Travelling with Chronic Depression


Everyone seemed to promise that travel would be, at least at first, an all-consuming source of stimulation and excitement. Most days would be full of bright new experiences and stimulating social encounters with travellers and locals alike. Sometimes things could be expected to be stressful or lonely, but at the end of the day everything would add up to a great learning experience.

I’ve spent my whole life trying to run from my depression. I fought seeing a psychologist for many years before relenting, and even then resisted trying antidepressants for longer still. I was in denial about my illness, assumed that everyone had it the same or worse, and hated the idea that seeing a therapist would show that I couldn’t handle things on my own. I was even more resistant to antidepressants because I assumed that they were for people with “real” depression and not for people like me who probably just needed to try harder. It took until I had a huge breakdown in 2014 that I finally accepted that I couldn’t handle things on my own anymore.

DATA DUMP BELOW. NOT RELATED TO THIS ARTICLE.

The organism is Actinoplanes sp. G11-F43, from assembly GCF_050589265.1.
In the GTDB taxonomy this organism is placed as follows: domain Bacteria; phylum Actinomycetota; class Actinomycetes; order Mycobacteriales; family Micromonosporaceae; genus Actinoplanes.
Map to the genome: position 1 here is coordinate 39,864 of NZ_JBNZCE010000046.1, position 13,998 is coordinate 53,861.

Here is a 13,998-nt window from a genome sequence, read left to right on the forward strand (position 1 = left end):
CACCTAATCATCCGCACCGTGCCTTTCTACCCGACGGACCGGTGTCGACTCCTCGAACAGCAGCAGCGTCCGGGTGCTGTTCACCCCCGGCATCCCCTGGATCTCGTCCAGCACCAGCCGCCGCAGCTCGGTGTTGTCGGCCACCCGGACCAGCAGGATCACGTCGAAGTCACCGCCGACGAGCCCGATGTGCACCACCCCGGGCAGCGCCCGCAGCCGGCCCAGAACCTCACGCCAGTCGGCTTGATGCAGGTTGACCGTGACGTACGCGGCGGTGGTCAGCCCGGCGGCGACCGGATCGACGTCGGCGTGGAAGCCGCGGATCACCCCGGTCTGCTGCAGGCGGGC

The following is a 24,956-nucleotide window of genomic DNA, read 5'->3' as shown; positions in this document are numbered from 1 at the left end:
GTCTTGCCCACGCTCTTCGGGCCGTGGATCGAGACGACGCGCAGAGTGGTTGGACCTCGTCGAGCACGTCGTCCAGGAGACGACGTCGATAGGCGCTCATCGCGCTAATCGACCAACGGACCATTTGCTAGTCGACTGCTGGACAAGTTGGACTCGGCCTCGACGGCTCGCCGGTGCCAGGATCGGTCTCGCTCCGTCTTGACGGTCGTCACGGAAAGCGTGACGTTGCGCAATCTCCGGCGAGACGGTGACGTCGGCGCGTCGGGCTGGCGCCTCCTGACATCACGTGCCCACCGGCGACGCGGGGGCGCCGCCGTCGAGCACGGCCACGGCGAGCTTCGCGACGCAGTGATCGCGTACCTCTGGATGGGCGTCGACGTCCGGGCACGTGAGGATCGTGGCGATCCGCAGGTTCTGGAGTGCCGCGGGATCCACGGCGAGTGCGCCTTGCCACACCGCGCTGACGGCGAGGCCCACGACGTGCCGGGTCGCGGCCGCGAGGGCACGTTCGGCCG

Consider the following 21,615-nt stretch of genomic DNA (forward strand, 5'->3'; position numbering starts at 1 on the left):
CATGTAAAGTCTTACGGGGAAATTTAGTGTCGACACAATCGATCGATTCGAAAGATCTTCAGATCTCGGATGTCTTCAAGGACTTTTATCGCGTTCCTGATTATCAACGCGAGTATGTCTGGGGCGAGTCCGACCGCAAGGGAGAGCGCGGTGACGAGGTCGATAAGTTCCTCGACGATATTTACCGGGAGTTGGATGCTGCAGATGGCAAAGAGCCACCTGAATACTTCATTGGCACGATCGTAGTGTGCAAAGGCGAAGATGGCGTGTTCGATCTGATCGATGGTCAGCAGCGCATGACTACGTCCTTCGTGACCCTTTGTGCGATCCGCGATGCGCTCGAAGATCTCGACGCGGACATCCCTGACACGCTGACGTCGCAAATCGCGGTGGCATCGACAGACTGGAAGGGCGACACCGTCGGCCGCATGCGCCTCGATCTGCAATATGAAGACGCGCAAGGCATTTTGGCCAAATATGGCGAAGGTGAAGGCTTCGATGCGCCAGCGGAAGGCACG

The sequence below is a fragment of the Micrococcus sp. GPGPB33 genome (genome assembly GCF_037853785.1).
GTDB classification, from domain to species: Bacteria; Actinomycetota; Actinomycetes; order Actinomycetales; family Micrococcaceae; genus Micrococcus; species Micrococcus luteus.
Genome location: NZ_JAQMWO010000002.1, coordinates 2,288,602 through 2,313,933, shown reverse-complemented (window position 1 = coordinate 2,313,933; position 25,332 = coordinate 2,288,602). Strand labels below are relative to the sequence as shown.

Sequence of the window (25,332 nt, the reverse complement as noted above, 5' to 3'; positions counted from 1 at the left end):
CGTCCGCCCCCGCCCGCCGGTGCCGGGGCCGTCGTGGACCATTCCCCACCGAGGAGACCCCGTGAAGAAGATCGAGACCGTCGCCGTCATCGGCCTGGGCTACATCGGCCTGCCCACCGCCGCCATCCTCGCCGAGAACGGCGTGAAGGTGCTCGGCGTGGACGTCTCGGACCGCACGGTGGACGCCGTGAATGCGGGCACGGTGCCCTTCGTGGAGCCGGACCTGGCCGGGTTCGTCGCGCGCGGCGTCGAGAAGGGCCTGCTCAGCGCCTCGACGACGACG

Most people experience depression at some point in their lives. It is usually situational and goes away after a time. The difference with chronic depression is that it never goes away. I go through cycles where my depression is very, very bad and times when I am just more tired and unmotivated than the average person. I still go to work and university, but when it gets really bad I regularly sleep through lectures and tutorials, and struggle to stay alert and engaged with customers while at work. Medications and therapy lessen the impact on my life, but I haven’t felt free from the grips of depression since my childhood.

Despite living almost eight years of my life with depression that has ranged from mild at best to severe, I falsely believed that long-term travel would be untainted by my illness. Depression in my everyday life manifests itself in pretty typical ways. Excessive sleeping, avoidance of responsibility, inability to concentrate, and an underlying feeling of emptiness and despair feature pretty regularly in my life. For some reason I hoped that the excitement of travel would completely erase these symptoms from my life. Sadly, chronic illness just doesn’t work that way.

Street art of a clown and a rabbit woman